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Carpet & Lino

What happens if you puncture a water pipe?

I employed a carpet fitter to refit some carpet after we had work done in our house. He accidentally put a nail through into a water pipe whilst nailing some new gripper strips to the floor. The tradesman (and us!) didn't know that the pipes were there although it did indicate on the floorboards there were pipes ( he didnt look under the hardboard). He initially told us the leak was already there - water pouring into the kitchen at this point. Did eventually admit responsibility but then blamed us for "dodgy pipes". He tried to walk out but my husband made him stay to locate the leak. We had to organise the plumber to fix the pipe. He now claims the person who put the hardboard down is responsible for the plumbing bill. My question is this - who is responsible and what should happen in this situation? What would other carpet fitters do? Thanks. No additional damage as we turned off water. Just £104 plumber costs.

4 Answers from MyBuilder Carpet & Lino Fitters

Best Answer

If the carpet fitter put a nail from the gripper straight through a water pipe, then the pipe must have been less than an inch from the floor surface.
I'm pretty sure that there is a British standard depth for piping and for that matter also wiring to go under the floor boarding to prevent this type of occurrence.
I would suggest that the blame lies solely with the cowboy that installed your water pipes.


Answered 30th Mar 2013

Wholly unprofessional response from the carpet fitter.
Every good tradesperson is insured for this type of incident. He/she should have admitted responsibility immediately and worked with the customer to find an authorised plumber asap. You are there to improve someone's home not wreck it.
I find too many 'professionals' are too quick to blame someone else for their own mistakes.
My advice is to employ the best not the cheapest.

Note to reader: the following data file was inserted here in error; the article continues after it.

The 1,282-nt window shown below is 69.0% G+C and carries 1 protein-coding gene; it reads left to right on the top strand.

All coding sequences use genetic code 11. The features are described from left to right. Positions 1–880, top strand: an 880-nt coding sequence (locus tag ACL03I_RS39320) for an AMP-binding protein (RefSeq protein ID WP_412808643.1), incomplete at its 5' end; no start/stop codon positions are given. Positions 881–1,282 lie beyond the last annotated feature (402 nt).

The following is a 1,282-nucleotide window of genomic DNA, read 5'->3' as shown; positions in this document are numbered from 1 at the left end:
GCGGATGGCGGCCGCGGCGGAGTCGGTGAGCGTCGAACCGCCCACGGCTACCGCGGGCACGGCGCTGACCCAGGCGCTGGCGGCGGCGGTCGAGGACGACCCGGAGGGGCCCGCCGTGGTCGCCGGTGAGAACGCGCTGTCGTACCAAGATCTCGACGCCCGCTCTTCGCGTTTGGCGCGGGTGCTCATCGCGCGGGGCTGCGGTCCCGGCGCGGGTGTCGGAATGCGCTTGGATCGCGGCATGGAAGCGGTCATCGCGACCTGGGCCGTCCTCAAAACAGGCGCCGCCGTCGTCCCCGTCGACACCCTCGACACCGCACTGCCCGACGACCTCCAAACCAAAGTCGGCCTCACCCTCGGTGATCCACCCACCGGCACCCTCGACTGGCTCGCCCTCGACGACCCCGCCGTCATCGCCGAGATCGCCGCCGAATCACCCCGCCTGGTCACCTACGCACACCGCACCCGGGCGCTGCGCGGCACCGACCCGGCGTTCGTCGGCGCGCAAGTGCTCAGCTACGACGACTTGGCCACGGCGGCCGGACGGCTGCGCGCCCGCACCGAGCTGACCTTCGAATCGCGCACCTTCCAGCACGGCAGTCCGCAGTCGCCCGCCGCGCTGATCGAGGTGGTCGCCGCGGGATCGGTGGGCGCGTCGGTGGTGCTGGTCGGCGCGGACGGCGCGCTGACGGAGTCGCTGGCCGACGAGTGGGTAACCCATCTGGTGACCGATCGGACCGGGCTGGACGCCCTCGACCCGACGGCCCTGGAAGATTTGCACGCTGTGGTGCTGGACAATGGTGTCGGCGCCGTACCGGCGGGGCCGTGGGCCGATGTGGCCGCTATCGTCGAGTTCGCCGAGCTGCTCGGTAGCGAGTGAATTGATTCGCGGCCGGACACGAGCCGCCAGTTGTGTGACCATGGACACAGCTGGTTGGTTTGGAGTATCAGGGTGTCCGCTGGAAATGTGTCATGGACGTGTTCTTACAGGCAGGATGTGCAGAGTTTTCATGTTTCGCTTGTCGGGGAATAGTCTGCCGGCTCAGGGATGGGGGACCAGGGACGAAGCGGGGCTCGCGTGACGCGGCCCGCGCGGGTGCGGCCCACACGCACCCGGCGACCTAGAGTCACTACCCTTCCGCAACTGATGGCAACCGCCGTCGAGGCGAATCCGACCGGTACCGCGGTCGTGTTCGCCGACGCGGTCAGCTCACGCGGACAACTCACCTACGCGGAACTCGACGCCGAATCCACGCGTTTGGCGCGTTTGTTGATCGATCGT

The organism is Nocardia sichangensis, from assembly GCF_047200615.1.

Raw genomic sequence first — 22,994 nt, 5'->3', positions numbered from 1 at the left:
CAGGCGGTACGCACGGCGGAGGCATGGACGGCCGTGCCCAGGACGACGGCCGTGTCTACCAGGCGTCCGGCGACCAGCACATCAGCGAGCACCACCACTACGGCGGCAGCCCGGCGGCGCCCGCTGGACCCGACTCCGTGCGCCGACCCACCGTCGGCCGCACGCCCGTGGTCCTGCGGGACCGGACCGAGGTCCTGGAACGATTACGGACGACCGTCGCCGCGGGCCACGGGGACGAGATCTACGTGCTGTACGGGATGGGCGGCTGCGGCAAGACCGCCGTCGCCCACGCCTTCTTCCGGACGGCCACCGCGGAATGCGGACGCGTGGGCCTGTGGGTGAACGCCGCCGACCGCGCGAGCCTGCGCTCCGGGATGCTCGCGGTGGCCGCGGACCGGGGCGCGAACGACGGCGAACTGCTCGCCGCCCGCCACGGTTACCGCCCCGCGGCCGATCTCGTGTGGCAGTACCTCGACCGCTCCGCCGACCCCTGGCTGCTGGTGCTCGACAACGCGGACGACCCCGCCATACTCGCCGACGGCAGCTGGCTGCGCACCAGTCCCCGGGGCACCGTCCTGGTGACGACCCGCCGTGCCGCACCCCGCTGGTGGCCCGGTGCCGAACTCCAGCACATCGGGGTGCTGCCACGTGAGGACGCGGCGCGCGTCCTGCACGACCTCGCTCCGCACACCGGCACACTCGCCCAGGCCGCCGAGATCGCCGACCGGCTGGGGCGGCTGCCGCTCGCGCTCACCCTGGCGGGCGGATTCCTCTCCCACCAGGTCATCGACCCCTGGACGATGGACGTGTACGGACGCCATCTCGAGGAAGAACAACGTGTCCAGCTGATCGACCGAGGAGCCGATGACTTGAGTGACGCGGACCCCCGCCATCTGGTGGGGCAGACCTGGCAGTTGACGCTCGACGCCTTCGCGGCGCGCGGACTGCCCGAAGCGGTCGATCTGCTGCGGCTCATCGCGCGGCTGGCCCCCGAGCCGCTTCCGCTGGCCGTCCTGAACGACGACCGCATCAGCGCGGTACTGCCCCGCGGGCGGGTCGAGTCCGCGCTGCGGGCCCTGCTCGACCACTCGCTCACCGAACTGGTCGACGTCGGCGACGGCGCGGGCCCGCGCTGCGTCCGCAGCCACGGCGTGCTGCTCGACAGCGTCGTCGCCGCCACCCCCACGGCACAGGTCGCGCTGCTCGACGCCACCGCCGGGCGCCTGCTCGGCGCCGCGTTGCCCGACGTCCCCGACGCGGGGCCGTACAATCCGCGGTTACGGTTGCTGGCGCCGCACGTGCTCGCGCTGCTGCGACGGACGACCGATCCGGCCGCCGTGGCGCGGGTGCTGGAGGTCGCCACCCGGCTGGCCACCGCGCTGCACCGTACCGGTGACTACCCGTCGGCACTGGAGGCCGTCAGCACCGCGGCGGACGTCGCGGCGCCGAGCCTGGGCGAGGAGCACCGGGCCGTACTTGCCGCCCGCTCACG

Answered 28th May 2013

Well as a carpet fitter with far many years of skill that I care to remember going back to the 1960's, as I was taught to sew body carpets by hand (27 inches wide) to those whom don't know what I am talking about and then only by ring & pin that was how fitting carpets was done then, though gripper was invented many years ago, it was not meant for wilton or axminster carpets, just tufted carpets. Fitting Lino was done by making paper templates too. As for installing pipes under floors, this has gone on for years, there was no set standard even if there is one now! so it could have been installed a long time ago the pipe. I have fitted carpets in doorways and with all Axminster/ Wilton carpets we put a 1" hem on them and then used blue tack nails, then changed to 1" pins to fasten them down if the customer did not want a door plate and some times we hit a pipe, we never called the pipe fitter a cowboy, he may have been restricted in where the pipe could go when installing such. I am sure this person who wrote such comment is a very competent fitter and my comments is not about his skill which seems excellent. I believe it is unfair to disparage anyone who has no right of responce when they are called a cowboy, as someone responded be professional, skilled carpet fitting and laying hard floors is a dying skill with floor coverings being made to accommodate those whom lack in certain skills, lets be professional in not only how we treat our customers but in how we communicate about other trades too.


Answered 11th Jun 2018

Sounds like an insurance job, especially if there has been other damage. They will chase whoever they believe to be responsible. The carpet fitter should also have insurance specifically for this type of thing


Answered 26th Mar 2013

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